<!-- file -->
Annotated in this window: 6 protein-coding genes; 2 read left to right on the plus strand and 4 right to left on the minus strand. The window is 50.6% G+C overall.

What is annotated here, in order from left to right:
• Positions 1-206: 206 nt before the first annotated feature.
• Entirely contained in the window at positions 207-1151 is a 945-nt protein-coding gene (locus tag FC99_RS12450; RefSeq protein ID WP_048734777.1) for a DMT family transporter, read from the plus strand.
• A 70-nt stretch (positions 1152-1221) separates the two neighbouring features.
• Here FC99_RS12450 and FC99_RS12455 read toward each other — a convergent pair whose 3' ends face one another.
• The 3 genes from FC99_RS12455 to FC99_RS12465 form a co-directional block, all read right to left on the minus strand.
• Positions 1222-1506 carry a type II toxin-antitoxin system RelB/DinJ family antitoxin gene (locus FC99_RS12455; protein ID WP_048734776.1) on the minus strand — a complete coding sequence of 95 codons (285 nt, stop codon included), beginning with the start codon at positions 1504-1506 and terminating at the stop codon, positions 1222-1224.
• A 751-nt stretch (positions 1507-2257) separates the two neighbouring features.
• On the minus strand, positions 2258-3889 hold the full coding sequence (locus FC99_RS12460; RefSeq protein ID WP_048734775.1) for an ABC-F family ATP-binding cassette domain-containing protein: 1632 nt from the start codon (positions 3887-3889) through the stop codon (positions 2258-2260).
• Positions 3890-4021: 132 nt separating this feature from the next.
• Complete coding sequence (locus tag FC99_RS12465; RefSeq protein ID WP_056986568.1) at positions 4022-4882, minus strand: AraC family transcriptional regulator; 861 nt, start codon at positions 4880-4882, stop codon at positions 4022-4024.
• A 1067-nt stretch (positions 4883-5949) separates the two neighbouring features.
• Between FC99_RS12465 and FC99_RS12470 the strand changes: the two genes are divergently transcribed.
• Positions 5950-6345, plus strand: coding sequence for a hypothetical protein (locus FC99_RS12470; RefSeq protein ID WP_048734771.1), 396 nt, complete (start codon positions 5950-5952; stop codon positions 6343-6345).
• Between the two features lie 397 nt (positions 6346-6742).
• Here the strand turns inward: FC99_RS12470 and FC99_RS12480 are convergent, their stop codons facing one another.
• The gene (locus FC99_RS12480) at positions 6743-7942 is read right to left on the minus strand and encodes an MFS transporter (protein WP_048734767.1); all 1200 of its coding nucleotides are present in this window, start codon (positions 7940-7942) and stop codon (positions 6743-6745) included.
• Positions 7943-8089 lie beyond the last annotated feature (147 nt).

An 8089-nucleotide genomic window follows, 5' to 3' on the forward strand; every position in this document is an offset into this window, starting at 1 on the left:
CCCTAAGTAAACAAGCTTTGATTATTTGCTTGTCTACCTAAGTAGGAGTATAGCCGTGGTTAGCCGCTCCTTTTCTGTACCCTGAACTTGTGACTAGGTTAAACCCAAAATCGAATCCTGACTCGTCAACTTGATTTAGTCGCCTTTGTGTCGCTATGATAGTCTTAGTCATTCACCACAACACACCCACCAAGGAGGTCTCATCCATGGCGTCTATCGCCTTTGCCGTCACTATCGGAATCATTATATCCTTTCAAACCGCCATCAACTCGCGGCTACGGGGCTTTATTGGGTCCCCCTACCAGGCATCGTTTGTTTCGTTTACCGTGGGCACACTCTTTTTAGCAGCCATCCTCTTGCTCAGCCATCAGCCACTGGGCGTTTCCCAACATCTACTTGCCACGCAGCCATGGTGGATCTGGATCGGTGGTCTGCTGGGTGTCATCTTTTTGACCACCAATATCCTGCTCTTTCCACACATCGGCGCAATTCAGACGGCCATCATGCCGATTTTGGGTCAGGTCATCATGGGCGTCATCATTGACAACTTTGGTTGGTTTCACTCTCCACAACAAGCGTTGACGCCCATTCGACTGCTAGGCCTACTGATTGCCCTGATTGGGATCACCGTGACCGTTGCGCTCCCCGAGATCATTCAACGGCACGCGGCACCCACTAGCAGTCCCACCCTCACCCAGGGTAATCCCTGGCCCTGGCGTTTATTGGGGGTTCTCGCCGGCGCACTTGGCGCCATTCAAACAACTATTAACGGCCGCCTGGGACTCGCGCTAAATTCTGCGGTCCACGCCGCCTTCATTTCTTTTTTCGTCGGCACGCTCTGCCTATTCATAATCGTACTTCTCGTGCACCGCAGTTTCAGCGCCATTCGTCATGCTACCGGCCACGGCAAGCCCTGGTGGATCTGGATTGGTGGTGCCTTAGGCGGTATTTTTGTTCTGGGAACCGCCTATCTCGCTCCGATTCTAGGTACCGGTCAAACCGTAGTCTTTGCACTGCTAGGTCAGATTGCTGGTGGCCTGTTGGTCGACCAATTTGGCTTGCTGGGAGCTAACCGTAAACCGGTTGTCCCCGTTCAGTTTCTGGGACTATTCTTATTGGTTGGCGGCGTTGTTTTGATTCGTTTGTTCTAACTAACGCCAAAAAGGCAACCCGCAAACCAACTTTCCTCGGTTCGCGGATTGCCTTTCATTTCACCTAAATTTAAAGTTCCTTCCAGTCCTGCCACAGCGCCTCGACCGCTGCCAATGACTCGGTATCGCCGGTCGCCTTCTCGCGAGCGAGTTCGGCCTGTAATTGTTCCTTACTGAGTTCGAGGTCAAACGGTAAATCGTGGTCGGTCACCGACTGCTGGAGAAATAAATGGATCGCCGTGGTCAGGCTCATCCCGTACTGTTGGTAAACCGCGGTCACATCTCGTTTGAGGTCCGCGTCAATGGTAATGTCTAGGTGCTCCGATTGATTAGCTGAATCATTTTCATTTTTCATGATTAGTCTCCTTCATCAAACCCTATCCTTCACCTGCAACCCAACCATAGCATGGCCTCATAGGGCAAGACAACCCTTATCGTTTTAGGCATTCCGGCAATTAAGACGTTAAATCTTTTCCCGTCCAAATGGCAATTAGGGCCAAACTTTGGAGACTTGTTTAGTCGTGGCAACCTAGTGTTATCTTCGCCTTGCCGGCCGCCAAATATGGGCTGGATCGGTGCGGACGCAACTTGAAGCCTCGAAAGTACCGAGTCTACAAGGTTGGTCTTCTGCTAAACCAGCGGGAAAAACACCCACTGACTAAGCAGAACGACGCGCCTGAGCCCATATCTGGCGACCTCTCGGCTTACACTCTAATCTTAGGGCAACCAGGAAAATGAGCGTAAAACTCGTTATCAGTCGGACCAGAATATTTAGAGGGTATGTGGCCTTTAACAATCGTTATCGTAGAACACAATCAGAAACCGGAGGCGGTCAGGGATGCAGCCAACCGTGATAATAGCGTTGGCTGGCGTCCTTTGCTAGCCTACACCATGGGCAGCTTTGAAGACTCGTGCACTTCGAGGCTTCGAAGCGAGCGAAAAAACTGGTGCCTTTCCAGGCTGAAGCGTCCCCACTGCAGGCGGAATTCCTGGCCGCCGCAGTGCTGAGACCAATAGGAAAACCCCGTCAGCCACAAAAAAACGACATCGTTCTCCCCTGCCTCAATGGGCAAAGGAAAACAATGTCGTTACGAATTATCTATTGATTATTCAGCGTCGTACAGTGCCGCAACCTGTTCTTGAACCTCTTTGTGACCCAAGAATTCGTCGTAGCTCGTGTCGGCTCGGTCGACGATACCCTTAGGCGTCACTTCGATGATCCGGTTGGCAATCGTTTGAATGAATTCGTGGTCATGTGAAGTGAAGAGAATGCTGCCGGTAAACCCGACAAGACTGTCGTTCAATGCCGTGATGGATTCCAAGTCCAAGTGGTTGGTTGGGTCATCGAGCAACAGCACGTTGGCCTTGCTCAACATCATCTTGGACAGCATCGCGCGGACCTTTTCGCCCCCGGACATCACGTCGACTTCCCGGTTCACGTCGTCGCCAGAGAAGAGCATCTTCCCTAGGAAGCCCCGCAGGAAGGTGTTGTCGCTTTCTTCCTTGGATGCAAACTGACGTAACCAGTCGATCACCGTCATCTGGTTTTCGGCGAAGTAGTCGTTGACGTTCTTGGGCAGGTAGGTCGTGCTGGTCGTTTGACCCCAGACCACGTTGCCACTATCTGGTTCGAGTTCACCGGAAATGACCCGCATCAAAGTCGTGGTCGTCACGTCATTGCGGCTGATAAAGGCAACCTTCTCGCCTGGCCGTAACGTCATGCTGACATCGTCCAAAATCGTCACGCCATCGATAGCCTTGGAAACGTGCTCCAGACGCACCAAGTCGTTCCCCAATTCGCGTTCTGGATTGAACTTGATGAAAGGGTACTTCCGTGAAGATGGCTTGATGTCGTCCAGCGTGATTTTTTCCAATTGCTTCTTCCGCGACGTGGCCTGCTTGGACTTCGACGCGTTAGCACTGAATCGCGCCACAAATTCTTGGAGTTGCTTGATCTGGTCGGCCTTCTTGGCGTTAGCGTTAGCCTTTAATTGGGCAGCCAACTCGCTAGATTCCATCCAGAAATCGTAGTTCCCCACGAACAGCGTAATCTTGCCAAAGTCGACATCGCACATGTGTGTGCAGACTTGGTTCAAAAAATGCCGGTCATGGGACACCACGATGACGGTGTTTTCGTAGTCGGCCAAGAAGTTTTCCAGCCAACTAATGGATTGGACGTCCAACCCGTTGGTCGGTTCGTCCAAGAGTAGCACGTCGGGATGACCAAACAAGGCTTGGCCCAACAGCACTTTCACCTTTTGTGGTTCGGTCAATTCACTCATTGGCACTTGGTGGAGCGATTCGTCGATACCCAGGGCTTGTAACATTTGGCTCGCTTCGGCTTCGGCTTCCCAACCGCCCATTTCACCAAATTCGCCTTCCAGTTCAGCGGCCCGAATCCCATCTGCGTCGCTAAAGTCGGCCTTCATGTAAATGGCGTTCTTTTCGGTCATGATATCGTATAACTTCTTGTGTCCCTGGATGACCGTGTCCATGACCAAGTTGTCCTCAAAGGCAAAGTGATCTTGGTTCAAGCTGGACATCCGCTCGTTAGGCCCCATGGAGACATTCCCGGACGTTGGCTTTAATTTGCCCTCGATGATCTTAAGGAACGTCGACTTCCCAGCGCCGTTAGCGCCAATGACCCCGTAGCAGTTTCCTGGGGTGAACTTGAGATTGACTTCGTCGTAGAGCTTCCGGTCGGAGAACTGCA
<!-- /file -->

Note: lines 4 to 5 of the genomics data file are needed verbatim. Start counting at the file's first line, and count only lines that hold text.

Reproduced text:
• Entirely contained in the window at positions 207-1151 is a 945-nt protein-coding gene (locus tag FC99_RS12450; RefSeq protein ID WP_048734777.1) for a DMT family transporter, read from the plus strand.
• A 70-nt stretch (positions 1152-1221) separates the two neighbouring features.